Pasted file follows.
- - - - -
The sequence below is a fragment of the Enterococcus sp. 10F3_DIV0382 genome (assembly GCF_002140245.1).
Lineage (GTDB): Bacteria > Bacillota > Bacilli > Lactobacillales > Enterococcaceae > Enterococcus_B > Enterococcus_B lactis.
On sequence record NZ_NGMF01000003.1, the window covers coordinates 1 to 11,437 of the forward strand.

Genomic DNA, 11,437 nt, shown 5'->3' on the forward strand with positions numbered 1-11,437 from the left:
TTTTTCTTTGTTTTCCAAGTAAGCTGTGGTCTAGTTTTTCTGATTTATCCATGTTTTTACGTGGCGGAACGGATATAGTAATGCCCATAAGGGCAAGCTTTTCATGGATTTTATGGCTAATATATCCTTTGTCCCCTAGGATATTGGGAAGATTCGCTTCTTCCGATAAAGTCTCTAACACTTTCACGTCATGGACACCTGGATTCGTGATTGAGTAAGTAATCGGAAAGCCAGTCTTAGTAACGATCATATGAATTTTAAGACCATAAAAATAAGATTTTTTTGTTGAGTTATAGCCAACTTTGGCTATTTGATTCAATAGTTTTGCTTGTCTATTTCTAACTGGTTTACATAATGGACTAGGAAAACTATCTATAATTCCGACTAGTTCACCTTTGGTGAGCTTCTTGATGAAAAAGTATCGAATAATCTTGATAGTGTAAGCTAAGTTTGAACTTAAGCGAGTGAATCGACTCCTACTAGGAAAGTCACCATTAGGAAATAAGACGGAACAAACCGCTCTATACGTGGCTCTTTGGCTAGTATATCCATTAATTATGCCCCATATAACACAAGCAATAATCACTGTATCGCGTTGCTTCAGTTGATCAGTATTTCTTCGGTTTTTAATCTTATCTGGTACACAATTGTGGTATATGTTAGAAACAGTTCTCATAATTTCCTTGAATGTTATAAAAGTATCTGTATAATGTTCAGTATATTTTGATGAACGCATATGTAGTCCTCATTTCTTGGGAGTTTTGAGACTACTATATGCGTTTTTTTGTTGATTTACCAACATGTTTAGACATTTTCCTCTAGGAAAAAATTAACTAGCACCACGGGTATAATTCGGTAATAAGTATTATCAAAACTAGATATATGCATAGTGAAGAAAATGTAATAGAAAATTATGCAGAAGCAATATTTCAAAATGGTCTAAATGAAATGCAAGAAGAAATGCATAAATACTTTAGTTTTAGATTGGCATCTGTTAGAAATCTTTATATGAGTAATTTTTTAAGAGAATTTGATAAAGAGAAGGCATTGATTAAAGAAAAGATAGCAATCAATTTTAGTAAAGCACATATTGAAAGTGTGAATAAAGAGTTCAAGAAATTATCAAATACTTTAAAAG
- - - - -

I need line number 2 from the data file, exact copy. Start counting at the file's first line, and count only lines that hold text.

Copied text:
Lineage (GTDB): Bacteria > Bacillota > Bacilli > Lactobacillales > Enterococcaceae > Enterococcus_B > Enterococcus_B lactis.